Creative writing and mental health

Here are four reasons why I think creative writing can be a helpful coping mechanism when dealing with mental illness.

As fellow sufferers of depression, anxiety, or eating disorders will know, mental illness is not something that can be magicked away. Medication, light exercise, and healthy eating are not guarantors of feeling better.

One thing that has helped me, though, is creative writing. I’ve been typing away at a novel for a long time now, and I’ve definitely noticed its therapeutic benefits.

Here are four reasons why I think creative writing can be a helpful coping mechanism when dealing with mental illness…

Fictionalising your mental illness

You don’t have to write a story about a character dealing with mental illness. You can write whatever you want – that’s the beauty of creative writing.

But I’ve found that writing indirectly about my mental illness is a means of expressing what I’m feeling in a healthy, productive way.

For example, I like to construct characters based loosely on my mental illness. I wake up each day unsure of what I will be feeling. In a sense, I feel as if I have many different characteristics. Some are depressive, some are manic, some are more optimistic. Channelling these characteristics into different characters has allowed me to confront the behaviours that my mental illness leads me to. Basing the experiences of my characters on my own experiences has also allowed me to come to terms with what I have lived through and how it impacts my life today.

On a literary level, this might help improve your writing, as your characters are more believable.

Escapism

Reading is often hailed for its escapist potential: books allow readers to travel to different worlds.

With creative writing, you can create your own, person world; somewhere to escape to when things are overwhelming. No one else can tell you what to write. You are at liberty when writing creatively, meaning you are in charge of constructing a place of escape. Of course, you don’t want to get caught up in a fantasy world, and it’s important that you address your real-life problems. But writing is there to give you comfort, should you need it, in darker periods.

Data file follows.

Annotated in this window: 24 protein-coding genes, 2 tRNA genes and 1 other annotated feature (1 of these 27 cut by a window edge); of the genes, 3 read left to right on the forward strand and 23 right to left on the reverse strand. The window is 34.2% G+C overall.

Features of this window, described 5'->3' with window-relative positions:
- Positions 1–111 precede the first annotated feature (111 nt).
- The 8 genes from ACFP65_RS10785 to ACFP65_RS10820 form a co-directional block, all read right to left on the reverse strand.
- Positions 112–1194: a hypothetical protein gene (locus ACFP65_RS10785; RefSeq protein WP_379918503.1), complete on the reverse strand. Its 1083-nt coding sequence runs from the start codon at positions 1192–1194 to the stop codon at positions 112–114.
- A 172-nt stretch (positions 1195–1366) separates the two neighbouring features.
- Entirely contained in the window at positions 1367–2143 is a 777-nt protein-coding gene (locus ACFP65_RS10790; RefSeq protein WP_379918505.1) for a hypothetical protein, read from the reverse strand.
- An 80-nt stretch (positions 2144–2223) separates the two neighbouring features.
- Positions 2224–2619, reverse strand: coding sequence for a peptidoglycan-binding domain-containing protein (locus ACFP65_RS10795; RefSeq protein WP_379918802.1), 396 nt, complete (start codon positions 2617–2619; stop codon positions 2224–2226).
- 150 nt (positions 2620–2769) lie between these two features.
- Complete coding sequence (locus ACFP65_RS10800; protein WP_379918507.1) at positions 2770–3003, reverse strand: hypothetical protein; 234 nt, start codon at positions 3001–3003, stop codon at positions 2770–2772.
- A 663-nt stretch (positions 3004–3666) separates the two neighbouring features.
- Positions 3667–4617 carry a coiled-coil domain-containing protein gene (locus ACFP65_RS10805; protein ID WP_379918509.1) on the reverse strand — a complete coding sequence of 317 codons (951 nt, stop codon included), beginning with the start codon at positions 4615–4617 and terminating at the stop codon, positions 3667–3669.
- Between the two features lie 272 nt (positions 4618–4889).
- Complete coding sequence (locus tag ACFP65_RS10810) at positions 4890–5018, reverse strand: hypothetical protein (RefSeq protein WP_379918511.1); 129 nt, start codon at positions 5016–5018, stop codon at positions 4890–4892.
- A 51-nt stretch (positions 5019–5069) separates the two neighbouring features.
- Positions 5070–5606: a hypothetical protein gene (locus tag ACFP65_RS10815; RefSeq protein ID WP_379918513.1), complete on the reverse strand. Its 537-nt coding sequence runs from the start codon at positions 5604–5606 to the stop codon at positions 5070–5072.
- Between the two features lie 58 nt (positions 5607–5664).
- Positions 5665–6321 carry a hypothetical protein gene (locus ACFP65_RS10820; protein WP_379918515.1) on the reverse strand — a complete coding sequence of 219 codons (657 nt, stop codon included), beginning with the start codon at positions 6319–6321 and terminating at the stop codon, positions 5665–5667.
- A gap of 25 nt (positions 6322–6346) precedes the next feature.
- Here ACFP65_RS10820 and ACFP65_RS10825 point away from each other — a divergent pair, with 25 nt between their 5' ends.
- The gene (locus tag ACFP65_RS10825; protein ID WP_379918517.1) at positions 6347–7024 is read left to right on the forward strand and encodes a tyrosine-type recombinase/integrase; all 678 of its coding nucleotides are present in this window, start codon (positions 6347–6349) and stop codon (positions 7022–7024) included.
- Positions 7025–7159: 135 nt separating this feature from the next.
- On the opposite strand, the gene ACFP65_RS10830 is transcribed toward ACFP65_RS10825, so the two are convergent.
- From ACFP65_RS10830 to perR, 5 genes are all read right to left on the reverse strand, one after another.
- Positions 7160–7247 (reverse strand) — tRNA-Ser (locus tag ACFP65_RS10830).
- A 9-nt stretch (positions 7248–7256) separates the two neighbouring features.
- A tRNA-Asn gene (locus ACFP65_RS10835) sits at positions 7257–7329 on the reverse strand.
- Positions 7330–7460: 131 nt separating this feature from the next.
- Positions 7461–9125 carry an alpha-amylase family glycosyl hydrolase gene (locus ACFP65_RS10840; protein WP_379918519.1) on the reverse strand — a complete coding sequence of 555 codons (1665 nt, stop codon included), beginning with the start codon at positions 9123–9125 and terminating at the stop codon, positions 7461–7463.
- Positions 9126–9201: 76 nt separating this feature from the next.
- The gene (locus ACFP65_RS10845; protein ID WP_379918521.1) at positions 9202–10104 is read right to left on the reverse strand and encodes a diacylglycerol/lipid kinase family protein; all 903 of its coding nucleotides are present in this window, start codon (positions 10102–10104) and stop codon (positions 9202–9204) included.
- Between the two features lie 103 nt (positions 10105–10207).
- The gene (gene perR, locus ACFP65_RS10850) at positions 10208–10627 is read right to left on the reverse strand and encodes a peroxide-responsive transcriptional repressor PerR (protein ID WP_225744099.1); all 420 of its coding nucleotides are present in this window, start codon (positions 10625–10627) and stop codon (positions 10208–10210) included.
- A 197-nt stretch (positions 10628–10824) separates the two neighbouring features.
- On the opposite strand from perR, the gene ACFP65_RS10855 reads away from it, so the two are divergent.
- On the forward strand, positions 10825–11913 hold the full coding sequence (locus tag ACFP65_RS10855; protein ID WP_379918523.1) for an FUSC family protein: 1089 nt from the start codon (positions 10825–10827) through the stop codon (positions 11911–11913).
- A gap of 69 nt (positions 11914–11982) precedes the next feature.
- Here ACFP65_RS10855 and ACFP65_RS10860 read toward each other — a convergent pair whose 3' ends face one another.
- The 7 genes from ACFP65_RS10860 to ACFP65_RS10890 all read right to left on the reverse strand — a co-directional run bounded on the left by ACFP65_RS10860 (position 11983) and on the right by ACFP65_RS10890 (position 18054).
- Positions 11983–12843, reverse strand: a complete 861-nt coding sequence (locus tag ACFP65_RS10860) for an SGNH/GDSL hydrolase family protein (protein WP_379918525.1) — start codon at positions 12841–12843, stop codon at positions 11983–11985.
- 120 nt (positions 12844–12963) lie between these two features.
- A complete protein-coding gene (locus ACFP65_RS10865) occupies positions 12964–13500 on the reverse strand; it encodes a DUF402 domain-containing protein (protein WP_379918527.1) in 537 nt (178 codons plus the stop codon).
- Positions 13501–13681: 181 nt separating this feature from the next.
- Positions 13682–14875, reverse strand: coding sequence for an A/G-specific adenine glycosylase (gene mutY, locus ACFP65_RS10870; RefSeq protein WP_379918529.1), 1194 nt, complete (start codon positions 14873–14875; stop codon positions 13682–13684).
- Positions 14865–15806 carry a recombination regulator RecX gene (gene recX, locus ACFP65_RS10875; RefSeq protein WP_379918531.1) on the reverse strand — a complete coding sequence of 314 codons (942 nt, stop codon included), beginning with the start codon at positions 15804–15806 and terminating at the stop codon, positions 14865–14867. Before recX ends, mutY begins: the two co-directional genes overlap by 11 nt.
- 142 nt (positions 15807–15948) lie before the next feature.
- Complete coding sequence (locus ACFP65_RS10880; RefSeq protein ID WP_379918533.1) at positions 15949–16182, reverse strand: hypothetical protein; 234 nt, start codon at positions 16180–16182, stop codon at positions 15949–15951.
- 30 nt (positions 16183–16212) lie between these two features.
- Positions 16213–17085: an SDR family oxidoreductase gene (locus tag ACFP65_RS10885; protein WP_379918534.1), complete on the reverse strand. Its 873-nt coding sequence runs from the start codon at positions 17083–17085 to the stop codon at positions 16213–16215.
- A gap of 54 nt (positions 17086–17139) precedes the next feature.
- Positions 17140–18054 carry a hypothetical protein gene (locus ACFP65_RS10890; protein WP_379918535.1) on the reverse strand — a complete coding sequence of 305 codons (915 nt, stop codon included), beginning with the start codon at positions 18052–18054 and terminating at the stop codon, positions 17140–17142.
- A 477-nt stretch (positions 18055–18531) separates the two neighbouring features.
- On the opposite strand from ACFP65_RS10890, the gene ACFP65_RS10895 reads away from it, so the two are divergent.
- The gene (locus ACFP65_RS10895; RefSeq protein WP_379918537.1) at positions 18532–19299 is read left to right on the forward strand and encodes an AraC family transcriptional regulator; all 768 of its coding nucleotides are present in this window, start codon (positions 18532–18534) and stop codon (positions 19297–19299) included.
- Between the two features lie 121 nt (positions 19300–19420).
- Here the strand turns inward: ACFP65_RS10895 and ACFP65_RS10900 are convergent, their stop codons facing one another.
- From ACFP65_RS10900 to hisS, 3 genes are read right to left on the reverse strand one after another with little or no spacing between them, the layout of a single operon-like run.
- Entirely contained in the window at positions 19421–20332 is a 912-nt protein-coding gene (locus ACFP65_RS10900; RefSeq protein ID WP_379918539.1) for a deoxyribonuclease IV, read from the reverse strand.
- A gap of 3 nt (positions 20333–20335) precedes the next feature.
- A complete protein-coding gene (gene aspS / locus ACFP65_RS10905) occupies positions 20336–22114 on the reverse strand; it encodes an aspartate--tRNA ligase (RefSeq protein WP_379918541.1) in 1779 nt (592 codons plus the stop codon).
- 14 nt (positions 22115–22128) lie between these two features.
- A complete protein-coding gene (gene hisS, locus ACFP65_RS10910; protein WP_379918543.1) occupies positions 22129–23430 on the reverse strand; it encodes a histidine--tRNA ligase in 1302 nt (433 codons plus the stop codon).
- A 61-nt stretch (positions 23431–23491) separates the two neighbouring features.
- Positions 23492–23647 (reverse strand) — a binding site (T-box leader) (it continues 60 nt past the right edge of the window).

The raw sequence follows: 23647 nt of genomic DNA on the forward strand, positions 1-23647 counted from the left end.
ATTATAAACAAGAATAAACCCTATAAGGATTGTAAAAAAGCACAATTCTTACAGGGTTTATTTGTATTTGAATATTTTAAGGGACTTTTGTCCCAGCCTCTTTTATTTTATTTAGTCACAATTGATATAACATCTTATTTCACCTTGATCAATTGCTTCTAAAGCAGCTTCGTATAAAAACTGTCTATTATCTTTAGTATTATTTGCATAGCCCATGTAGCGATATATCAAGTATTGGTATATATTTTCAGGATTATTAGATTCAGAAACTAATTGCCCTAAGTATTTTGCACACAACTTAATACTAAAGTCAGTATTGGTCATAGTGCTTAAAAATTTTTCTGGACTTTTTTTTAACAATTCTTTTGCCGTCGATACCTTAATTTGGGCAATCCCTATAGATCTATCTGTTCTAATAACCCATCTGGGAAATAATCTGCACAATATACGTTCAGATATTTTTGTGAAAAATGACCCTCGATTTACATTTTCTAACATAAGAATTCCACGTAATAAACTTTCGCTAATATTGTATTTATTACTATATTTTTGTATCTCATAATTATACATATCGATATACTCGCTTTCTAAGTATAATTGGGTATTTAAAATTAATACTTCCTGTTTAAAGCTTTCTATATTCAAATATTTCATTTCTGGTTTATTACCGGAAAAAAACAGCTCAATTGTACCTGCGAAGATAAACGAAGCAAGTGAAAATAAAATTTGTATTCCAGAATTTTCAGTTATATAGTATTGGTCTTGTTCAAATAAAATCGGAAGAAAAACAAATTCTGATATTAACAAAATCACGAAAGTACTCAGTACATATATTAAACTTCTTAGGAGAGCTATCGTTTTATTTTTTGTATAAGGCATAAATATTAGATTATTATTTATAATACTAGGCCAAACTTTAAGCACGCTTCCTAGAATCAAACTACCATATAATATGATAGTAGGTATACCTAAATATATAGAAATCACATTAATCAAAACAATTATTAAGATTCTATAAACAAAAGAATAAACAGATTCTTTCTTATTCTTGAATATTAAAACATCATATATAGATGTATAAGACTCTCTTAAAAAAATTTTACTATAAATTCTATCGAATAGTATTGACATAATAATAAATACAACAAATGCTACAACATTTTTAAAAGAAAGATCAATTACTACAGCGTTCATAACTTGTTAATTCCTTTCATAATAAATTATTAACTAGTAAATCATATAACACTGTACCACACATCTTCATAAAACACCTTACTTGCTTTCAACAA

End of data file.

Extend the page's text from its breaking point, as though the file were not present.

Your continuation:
Commitment is whatever you choose it to be

Creative writing is for your own enjoyment. As such, there is no pressure on you to make ‘progress’ on your story. Treat it as just a hobby.

You can sit down for hours at a time to write, or you can add the occasional sentence to a story using the notes application on your phone. It is purely up to you. The loose commitment is useful for dealing with mental health issues because you don’t know what life will throw at you – there might be times when you put down a story for weeks at a time. Or, you might disregard something that you’ve been working on for months entirely.

There’s no pressure. Writing fiction is very flexible, meaning you can work your hobby around the unpredictability of dealing with a mental health condition. Writing is for leisure – it is not something to be stressed about!

Small achievements

It’s nice to feel proud of yourself. I write incredibly slowly. I have written about five pages of my novel so far – and it’s taken me at least a year to get to this point because I keep deleting things, getting distracted, and giving up for long periods of time. No worries.

When I do get some writing done, even if it’s just a sentence, I feel proud of myself. I might not have got much of my University work done, or tidied the house, or perhaps I didn’t even get out of bed – but if I think of an idea for my story, I feel like I have made an achievement in my day.

I hope this list, short though it is, encourages you to give creative writing a go. It may not help everyone, but it can be a brilliant way of dealing with your mental health.
This article by Matt Haig,for example, shows just how life-saving writing can be for someone.

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